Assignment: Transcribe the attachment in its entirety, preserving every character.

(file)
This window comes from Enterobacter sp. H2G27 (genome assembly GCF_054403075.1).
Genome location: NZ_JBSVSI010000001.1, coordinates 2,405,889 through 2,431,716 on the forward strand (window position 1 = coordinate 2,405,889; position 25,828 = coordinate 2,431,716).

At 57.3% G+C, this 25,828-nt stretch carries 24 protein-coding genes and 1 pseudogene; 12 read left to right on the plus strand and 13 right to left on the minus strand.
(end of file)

This window comes from Enterobacter sp. H2G27 (genome assembly GCF_054403075.1).
Genome location: NZ_JBSVSI010000001.1, coordinates 2,405,889 through 2,431,716 on the forward strand (window position 1 = coordinate 2,405,889; position 25,828 = coordinate 2,431,716).

At 57.3% G+C, this 25,828-nt stretch carries 24 protein-coding genes and 1 pseudogene; 12 read left to right on the plus strand and 13 right to left on the minus strand.